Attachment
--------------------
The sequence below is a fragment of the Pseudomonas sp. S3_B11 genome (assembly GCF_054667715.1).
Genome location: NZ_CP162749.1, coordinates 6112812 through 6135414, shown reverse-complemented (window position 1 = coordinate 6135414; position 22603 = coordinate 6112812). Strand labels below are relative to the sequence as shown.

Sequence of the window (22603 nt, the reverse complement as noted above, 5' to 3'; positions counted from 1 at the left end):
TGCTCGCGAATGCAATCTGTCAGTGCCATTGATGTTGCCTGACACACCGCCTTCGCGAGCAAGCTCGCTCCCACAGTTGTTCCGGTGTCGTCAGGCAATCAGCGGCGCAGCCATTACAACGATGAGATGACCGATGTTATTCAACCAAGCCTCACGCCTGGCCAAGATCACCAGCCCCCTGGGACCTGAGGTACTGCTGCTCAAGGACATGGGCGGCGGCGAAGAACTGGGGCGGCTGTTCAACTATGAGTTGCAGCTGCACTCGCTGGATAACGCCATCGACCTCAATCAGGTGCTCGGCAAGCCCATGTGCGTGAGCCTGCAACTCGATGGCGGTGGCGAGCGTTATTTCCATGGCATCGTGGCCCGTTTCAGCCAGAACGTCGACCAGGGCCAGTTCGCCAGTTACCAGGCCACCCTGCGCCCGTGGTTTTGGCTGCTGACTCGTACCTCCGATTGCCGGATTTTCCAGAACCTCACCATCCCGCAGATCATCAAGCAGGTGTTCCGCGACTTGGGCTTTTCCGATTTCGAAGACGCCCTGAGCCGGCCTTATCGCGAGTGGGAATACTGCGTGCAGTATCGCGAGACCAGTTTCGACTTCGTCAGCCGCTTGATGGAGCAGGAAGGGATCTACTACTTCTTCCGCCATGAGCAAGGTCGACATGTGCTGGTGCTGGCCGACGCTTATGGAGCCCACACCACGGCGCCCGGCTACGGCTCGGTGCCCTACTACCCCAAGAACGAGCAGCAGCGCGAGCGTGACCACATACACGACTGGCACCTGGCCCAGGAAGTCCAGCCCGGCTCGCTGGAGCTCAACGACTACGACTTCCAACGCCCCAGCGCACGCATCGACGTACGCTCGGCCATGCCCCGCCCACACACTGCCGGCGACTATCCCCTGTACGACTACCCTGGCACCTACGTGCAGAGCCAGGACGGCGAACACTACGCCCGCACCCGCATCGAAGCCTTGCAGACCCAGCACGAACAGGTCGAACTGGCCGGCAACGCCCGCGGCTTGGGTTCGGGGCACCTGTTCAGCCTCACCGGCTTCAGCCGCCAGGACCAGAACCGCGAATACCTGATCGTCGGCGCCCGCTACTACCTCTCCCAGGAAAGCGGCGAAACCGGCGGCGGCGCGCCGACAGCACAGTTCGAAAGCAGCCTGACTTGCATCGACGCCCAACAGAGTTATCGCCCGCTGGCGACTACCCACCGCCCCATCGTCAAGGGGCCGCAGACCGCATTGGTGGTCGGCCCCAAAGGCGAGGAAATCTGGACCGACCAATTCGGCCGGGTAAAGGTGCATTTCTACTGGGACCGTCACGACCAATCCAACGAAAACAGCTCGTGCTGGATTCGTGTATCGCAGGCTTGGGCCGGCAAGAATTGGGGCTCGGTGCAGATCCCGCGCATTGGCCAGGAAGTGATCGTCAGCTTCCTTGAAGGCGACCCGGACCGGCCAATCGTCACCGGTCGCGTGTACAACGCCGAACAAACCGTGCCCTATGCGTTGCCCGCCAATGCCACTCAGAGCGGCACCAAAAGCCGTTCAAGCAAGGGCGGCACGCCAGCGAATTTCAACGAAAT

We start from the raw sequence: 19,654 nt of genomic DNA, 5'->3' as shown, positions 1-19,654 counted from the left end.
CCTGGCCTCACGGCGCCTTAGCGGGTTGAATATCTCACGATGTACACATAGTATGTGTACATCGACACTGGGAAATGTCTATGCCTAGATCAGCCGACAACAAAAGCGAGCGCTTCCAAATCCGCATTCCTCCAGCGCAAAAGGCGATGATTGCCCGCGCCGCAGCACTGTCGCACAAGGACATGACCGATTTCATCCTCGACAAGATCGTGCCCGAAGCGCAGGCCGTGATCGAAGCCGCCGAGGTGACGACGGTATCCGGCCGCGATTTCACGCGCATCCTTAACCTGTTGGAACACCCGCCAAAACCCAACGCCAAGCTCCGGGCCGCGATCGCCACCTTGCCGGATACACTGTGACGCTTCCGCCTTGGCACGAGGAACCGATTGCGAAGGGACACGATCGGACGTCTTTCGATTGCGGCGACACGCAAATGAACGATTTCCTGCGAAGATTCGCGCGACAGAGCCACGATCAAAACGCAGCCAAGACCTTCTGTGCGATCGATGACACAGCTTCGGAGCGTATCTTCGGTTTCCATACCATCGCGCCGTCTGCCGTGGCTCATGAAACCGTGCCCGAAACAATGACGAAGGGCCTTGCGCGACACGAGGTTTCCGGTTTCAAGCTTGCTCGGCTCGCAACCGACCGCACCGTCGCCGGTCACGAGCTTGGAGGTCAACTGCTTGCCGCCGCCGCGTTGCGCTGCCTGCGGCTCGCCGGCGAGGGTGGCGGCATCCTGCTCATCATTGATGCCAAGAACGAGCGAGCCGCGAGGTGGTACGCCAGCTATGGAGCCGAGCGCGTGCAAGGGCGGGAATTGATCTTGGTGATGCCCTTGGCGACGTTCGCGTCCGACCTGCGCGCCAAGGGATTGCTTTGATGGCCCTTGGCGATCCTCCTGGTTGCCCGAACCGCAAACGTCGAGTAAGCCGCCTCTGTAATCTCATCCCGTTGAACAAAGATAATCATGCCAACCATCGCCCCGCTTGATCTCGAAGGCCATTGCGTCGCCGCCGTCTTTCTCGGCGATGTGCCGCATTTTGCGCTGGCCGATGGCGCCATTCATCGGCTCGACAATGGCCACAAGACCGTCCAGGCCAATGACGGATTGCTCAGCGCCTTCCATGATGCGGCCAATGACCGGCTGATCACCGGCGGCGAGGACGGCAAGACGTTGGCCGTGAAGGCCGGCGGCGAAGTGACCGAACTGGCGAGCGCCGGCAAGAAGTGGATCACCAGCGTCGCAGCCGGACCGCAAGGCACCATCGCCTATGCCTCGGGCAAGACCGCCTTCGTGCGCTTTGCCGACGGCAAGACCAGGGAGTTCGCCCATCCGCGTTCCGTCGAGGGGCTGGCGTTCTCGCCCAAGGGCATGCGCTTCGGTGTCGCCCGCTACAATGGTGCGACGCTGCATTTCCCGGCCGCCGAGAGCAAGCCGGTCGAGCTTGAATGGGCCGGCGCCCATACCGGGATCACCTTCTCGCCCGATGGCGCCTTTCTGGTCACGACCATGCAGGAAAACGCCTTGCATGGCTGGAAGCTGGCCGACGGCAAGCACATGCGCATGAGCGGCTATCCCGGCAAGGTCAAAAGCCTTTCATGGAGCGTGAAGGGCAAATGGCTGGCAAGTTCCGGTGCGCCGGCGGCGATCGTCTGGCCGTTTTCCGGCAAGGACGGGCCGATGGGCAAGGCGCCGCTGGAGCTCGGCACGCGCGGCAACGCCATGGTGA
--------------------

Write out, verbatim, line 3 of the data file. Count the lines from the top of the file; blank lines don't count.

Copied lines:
Sequence of the window (22603 nt, the reverse complement as noted above, 5' to 3'; positions counted from 1 at the left end):